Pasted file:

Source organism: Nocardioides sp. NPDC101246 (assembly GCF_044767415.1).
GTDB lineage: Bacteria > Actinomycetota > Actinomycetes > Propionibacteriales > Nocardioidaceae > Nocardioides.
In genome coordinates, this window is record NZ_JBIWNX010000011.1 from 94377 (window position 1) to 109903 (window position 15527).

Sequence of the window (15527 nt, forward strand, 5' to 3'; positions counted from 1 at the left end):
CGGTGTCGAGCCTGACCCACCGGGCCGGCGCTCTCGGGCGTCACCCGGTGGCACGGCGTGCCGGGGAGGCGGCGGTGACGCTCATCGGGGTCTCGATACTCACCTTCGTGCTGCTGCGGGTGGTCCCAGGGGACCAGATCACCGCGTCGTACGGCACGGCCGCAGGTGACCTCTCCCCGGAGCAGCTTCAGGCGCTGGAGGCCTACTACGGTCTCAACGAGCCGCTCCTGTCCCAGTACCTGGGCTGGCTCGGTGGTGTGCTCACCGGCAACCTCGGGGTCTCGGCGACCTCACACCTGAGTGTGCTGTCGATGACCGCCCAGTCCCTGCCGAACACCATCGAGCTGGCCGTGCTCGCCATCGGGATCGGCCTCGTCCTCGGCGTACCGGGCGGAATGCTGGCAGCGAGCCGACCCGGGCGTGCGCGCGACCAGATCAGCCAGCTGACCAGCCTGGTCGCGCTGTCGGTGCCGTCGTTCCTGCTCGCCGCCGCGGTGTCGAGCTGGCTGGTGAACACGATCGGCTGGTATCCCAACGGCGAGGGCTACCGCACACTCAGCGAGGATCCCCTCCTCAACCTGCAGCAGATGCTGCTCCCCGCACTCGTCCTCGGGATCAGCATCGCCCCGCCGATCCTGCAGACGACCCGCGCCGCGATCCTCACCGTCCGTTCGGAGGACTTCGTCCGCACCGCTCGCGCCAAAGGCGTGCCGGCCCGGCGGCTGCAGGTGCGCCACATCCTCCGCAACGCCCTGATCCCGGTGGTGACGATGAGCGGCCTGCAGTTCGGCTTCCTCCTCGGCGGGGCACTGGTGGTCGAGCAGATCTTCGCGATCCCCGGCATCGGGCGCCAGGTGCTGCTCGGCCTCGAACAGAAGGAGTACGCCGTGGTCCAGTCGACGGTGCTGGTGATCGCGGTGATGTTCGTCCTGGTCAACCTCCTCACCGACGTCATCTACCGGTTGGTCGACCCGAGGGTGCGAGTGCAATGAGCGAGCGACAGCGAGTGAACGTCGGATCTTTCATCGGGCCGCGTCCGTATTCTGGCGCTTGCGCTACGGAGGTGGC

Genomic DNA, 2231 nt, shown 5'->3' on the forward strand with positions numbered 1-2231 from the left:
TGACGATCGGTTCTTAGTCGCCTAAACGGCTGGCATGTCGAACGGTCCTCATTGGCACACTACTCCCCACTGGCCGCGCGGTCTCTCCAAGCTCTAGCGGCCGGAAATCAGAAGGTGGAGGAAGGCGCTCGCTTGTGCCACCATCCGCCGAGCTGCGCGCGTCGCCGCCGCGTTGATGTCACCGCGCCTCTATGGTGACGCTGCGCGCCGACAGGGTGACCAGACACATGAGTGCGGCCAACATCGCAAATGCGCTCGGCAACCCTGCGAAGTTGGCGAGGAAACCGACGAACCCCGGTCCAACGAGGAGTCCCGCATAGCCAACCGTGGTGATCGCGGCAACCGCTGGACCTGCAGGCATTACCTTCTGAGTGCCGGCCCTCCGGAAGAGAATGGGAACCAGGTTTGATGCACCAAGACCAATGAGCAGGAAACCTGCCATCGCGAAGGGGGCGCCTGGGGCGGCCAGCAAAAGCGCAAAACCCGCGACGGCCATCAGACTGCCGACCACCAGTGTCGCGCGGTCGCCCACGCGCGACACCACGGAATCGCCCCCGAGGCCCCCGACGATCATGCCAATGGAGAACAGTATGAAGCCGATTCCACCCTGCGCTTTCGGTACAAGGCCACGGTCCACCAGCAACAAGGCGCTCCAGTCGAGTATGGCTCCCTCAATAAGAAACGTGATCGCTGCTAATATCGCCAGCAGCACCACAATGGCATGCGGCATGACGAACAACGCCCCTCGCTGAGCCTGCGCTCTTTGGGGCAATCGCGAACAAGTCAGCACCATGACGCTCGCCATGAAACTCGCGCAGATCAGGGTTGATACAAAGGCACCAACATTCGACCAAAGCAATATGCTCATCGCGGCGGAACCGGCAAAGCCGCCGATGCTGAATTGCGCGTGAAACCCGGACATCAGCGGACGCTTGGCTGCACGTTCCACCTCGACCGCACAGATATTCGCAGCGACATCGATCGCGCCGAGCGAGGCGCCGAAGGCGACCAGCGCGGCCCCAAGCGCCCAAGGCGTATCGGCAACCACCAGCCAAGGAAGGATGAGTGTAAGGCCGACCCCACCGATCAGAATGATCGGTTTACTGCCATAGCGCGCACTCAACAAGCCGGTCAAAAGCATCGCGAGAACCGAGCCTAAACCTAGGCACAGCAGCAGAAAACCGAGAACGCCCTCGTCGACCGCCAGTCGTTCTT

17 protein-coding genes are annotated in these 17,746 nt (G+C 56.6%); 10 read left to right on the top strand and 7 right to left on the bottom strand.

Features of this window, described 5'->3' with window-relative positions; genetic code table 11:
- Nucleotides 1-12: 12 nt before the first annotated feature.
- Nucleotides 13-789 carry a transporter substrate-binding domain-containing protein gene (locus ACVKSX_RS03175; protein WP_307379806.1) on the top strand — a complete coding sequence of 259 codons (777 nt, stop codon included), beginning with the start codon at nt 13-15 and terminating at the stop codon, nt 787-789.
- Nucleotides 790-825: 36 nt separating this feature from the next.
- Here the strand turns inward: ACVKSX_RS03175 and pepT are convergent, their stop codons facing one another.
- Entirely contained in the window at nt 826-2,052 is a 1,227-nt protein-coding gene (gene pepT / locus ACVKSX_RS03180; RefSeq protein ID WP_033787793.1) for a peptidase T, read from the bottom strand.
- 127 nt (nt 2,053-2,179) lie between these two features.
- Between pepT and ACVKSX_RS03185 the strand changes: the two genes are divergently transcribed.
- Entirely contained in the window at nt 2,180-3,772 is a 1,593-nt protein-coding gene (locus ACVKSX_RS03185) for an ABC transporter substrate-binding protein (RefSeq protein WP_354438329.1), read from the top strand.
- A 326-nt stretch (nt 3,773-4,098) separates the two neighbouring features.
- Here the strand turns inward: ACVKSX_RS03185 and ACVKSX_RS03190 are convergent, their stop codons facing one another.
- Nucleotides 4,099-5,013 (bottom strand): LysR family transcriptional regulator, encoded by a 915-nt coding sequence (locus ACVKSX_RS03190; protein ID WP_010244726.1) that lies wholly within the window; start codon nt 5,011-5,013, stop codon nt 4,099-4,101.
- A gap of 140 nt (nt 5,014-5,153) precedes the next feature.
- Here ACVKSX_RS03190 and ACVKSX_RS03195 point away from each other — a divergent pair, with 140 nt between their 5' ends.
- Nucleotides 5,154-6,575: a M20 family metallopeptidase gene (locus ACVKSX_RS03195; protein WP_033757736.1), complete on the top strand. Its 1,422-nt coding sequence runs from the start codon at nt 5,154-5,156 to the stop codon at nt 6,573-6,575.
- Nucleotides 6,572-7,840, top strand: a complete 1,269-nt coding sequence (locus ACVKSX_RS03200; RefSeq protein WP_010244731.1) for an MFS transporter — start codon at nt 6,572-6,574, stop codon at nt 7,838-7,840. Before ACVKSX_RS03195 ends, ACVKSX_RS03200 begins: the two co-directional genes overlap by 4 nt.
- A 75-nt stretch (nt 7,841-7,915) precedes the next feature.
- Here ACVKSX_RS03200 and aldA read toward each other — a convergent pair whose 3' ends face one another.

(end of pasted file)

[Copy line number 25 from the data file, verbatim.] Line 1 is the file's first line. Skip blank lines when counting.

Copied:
- A 75-nt stretch (nt 7,841-7,915) precedes the next feature.